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Report Confirms Charlotte's Lack Of Upward Mobility, Offers Priorities

A new report confirms that Charlotte still lags other major cities when it comes to economic mobility.
David Boraks
A new report confirms that Charlotte still lags other major cities when it comes to economic mobility.

An often-cited 2014 study by Harvard University researchers ranked Charlotte last for economic mobility among the 50 largest U.S. metro areas. Some of the same researchers have now taken a deeper look at Charlotte in a new report out this week. And while the numbers remain grim, the analysis also offers a road map to improvement.

The 2014 study was led by Harvard professor Raj Chetty. His new research group Opportunity Insights chose Charlotte for the first in a series of follow-up studies. The findings were unveiled in a virtual meeting Thursday hosted by the Charlotte Opportunity Initiative, organized by the Foundation for the Carolinas and Leading on Opportunity.

The new report says children who grow up in Charlotte's low-income households still have a poor chance of escaping poverty — and new numbers prove it.

For example: Children from low-income families — defined as households that earn $27,000 — can expect household income as adults of just $26,000 a year, versus $49,000 for those from high-income families.

Low economic mobility disproportionately affects people of color. A Black child growing up in a low-income home can expect a household income of $21,599 a year at age 34. It's $32,087 for a Hispanic child, and $22,637 for a native American child. A white child can expect $34,256.

By this measure, Mecklenburg County ranks 96th overall among the nation's 100 largest counties for upward mobility, the report says.

David Williams
Harvard University
David Williams

Researcher David Williams said that translates into a future problem for Charlotte.

"There are almost 45,000 children growing up in poverty in Charlotte-Mecklenburg," Williams said. "And if the status quo is maintained, if we have those same rates of upward mobility and things don't change, 26,000 of those children will remain lower income, making less than $31,000 a year in adulthood."

'Outlier' Neighborhoods

But Williams said there are exceptions. The Olde Whitehall neighborhood in west Charlotte has a high poverty rate, but it also has a high rate of economic mobility. Neighborhoods like these tend to have a wider mix of incomes and stronger connections between people of different backgrounds, he said.

"There are these outliers, right?" Williams said. "These places that have high levels of social capital and neighborhood cohesion, and are really able to support their children effectively."

The report says Charlotte needs to promote those attributes city wide, by spreading out affordable housing and desegregating neighborhoods and schools. It also calls for investing more in high-poverty schools and improving access to higher education.

Researcher David Williams cited Olde Whitehall in west Charlotte as a neighborhood where low income does not automatically mean poor upward mobility.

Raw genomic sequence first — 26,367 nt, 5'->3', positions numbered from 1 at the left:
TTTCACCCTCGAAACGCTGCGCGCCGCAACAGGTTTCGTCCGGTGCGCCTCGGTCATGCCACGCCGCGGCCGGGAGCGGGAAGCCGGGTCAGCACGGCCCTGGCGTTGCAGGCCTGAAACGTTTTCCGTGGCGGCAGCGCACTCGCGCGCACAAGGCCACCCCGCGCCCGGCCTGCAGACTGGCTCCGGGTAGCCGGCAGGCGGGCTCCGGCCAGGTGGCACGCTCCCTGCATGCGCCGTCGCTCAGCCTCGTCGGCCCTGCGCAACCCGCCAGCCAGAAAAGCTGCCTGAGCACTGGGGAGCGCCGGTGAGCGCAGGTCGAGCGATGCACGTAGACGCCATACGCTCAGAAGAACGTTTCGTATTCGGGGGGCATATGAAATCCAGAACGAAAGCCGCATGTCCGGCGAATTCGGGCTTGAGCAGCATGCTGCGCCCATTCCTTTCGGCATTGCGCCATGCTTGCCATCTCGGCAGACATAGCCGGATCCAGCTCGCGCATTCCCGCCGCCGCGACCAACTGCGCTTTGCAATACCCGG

David Williams
Opportunity Insights
Researcher David Williams cited Olde Whitehall in west Charlotte as a neighborhood where low income does not automatically mean poor upward mobility.

Williams said Charlotte should look for lessons from these areas.

"And what other lessons can we learn from Charlotte, to apply to the rest of the community, and hopefully to the rest of the country?" he asked.

The report also finds that some area colleges and universities have a greater effect on upward mobility than others. And not surprisingly, the researchers say that the COVID-19 pandemic is "likely exacerbating disparities in Charlotte."

Charlotte's Leading on Opportunity initiative plans to use the report to spark conversations with policy makers and citizens in the coming months.

Williams said the new data can drive policy changes, but it will take more than that.

"Big Data is powerful. But it's all about political will, and finding organizations, people and communities who are willing to use the research to really move towards action," Williams said.

In introductory remarks Thursday night, Foundation for the Carolinas Executive Vice President Brian Collier noted that the community has made some progress since the 2014 report. He named two: City and private sector efforts that raised more than $270 million in public and private funds for affordable housing, and Mecklenburg County's decision to launch a pre-Kindergarten program.

"I know that there are some out there who think we've done enough research and the time is now to act. And I agree with that," Collier said. "But the two paths of research and action are not mutually exclusive. In fact, since the report was released a little over three years ago, our community has acted boldly."

Read the report at https://opportunityinsights.org/wp-content/uploads/2020/11/OI-CharlotteReport.pdf


  1. Invest more in programs that directly support the education and health of low-income children.
  2. Use housing policy to deconcentrate poverty and reduce segregation.
  3. Ensure all high school graduates have access to colleges and universities that are likely to increase their earnings across their lifetime.

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David Boraks is a veteran journalist who covers climate change for WFAE. See more at www.wfae.org/climate-news. He also has covered housing and homelessness, energy and the environment, transportation and business.